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By Bob Kostoff

Colorful Aunt Ednah Smith's recollections of early pioneer life extended to the Village of Manchester, later to become Niagara Falls. Although there are no startling revelations in her journal, she recreates the milieu as it was.

She wrote, "The very first clearing in the forest, which covered the site of Niagara Falls, was in 1745. A stone building called by historians Ft. du Portage or Little Ft. Niagara was built there on or near to Porter Park.

"In 1750, the French landing place was moved about one-half mile up the river not far from the mouth of Gill creek where another Little Ft. Niagara was built and where later about 1763 the English built Ft. Schlosser."

Ednah reiterated the well-known fact that John Stedman, "the first bona fide white settler," lived there in the Stedman House. He was the wagon master on the portage, then run by the English, who had driven out the French.

She wrote, "Albert Porter came with his father, Judge Augustus Porter, in 1806, taking up residence first in the Stedman House, John Stedman having retired across the river with the English in 1796."

Albert Porter, she said, who grew up with Niagara Falls, is not nearly so well remembered as his illustrious father and his famed uncle, Peter B. Porter, a hero of the War of 1812. Albert Porter actually wrote his recollections of growing up in the new village, and Aunt Ednah found his writings "most interesting."

Paving roads began in that era, perhaps as an experiment, using cobble stones instead of laying logs side by side corduroy fashion. Ednah wrote, "Probably the first stone pavement in Western New York was found in 1812 on the Portage Road. It was some 300 feet in length. It was surmised that the English may have laid it as an experiment or because of the road where stone would have been better than the customary corduroy or log road for the heavy portage wagons."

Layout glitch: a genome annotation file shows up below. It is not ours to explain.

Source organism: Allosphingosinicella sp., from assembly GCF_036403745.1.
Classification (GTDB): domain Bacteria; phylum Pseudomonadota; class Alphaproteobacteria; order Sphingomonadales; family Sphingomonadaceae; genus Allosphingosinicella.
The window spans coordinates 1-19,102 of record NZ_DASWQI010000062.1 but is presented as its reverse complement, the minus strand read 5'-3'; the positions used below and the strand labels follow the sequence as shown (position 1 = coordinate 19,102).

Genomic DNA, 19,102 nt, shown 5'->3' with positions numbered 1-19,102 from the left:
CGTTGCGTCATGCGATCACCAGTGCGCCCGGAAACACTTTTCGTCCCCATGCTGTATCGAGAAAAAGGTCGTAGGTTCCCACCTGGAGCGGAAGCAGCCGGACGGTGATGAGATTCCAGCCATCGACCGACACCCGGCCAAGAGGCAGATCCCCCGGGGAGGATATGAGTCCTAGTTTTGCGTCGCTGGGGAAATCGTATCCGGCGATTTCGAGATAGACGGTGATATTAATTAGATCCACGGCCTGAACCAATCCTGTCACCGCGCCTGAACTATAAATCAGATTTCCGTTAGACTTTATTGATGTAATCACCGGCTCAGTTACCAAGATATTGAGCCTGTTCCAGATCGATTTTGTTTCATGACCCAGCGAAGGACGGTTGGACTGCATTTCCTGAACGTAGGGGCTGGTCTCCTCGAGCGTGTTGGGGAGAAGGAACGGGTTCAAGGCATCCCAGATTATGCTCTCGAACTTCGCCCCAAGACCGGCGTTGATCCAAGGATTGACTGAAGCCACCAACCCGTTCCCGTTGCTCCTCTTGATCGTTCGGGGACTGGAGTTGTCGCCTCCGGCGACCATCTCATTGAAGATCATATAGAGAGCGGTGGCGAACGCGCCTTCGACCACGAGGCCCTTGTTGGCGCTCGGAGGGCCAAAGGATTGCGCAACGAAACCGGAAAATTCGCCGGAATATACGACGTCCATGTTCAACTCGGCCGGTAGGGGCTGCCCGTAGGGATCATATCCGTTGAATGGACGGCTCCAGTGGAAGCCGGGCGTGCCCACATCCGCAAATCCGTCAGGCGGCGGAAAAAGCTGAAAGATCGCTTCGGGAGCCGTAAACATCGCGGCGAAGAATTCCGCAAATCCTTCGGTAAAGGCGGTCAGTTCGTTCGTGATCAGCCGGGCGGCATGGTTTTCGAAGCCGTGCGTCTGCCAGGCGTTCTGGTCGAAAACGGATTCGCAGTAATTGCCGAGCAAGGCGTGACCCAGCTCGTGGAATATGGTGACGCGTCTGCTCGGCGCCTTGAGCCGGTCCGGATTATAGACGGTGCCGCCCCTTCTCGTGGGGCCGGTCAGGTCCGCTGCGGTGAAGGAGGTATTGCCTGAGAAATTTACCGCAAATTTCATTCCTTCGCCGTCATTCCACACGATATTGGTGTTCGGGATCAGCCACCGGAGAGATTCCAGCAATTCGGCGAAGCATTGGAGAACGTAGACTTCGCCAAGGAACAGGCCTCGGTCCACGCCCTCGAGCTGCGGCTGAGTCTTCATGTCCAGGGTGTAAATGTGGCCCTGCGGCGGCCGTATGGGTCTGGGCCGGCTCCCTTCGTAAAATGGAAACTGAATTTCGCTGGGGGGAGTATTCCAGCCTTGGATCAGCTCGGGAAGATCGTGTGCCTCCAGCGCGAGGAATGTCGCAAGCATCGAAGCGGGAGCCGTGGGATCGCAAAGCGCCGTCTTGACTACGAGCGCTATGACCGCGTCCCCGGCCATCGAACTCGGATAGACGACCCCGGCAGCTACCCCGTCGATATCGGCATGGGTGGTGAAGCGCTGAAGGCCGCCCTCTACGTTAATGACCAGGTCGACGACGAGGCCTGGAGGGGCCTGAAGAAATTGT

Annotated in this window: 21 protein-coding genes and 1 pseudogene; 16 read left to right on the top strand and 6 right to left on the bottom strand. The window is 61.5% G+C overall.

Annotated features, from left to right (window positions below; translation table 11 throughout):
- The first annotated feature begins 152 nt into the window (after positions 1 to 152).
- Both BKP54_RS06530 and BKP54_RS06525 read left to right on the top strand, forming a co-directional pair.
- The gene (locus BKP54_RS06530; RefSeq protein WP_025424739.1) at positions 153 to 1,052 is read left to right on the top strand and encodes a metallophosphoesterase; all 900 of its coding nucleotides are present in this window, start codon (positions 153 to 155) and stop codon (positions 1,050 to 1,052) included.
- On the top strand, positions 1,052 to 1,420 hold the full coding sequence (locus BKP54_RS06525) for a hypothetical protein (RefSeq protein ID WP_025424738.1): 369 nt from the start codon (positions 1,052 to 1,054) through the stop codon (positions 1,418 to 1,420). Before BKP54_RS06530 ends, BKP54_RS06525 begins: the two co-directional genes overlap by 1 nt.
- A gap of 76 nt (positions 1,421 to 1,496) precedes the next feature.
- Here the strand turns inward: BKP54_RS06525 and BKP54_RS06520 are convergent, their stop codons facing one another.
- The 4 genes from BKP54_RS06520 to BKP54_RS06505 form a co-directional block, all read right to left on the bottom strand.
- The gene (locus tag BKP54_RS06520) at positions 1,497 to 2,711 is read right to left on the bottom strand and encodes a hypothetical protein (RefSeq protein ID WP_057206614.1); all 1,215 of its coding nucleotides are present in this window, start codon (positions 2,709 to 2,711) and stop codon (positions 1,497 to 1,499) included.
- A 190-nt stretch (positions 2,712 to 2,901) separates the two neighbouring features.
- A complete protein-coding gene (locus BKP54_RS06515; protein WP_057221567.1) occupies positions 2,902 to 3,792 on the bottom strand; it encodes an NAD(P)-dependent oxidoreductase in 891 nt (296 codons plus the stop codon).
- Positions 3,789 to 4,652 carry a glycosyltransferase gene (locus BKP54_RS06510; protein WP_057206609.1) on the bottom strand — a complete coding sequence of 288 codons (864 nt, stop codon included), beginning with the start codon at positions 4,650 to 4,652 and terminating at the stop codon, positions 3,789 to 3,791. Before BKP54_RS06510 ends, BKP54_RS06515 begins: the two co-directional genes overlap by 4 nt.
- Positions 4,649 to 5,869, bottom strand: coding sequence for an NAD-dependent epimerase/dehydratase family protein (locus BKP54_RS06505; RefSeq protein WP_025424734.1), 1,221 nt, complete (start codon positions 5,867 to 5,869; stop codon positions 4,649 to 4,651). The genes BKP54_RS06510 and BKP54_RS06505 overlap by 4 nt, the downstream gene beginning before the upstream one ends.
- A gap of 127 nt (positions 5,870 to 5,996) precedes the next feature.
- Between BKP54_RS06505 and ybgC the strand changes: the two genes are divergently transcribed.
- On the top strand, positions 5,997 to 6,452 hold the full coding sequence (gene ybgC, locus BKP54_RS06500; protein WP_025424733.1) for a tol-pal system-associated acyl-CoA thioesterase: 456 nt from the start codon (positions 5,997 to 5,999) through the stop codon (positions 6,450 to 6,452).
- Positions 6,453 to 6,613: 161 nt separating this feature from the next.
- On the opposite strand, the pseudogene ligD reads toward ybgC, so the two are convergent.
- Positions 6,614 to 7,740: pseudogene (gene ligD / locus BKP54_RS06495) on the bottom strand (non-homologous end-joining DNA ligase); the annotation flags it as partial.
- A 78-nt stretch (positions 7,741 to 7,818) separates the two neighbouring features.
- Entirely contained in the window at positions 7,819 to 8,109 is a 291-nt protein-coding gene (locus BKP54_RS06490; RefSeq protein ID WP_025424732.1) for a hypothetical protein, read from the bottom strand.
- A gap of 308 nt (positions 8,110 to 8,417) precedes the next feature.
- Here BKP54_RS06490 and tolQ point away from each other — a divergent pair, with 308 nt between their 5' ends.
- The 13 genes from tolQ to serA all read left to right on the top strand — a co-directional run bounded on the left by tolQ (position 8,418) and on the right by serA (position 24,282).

When DeWitt Clinton visited Manchester in 1810, Ednah wrote, he found "a carding machine, a grist mill, a saw mill, a rope walk, a bark mill, a tannery, post office, tavern and a few houses." She said an acre of land at the burgeoning settlement cost $50.

She also noted that the Native Americans had fashioned a sort of ladder down the gorge to the base of the falls by chopping off branches of a tall cedar tree to about a foot from the trunk. This was fastened to the top of the gorge by grapevines to trees on the banks.

The Indians would climb this ladder down to the base of the falls, where they would pick up duck, geese, deer or bear meat from animals which had been swept over the falls.

Returning to write about Lockport, she wrote that before the canal was built a pond existed in a small ravine in that area. Her flowery description noted that the pond "was fed by numerous springs and rivulets flowing from the Hillside.

"The slopes of the surrounding precipices were covered with trees and shrubs, mossy rocks, ferns and wild flowers, reaching to the water's edge, which was gay with ivy and cowslips. Late in the season the foliage was particularly beautiful owing to the profusion of sumac and maples, whose autumnal brilliance of crimson and gold mingled with the darker green and brown of oaks and evergreens made all the hillside like a gorgeous carpet."

When the canal was built and various types of mills sprang up to make use of the water power, the area was cleared and dredged to make room for commercial boating.

Early Lockport, she noted, had quite a figure skater, who made use of the ice-covered widewaters below the locks, one L.A. Spalding. She said when he was seen carrying his skates down to the area, he was "accompanied by a retinue of admirers."

She wrote, "A large space was given him on the ice, when he would display his agility by cutting his name, true lovers' knots and all kinds of geometric and fantastic figures."

The blasting of bedrock for the locks, she noted, often sent stone missiles over Main Street. "The small stones would rattle down like hail and were anything but pleasant, particularly when one was caught with an uncovered head. One stone weighing 18 pounds was thrown over our house and buried itself in the front yard."

Residents along Main Street, she said, would cut small trees, trim them and lean the poles at a 45 degree angle against their housing, making sort of a covered walkway to protect them from flying stones.

Ednah wrote, "This was a great safeguard and the space underneath was utilized by our Irish brethren by being converted into a pig sty or cow house -- no cholera in those days or impertinent health officers prying into people's domestic arrangements and interfering to prevent their being as dirty as they chose."

Niagara Falls Reporter www.niagarafallsreporter.com March 8, 2011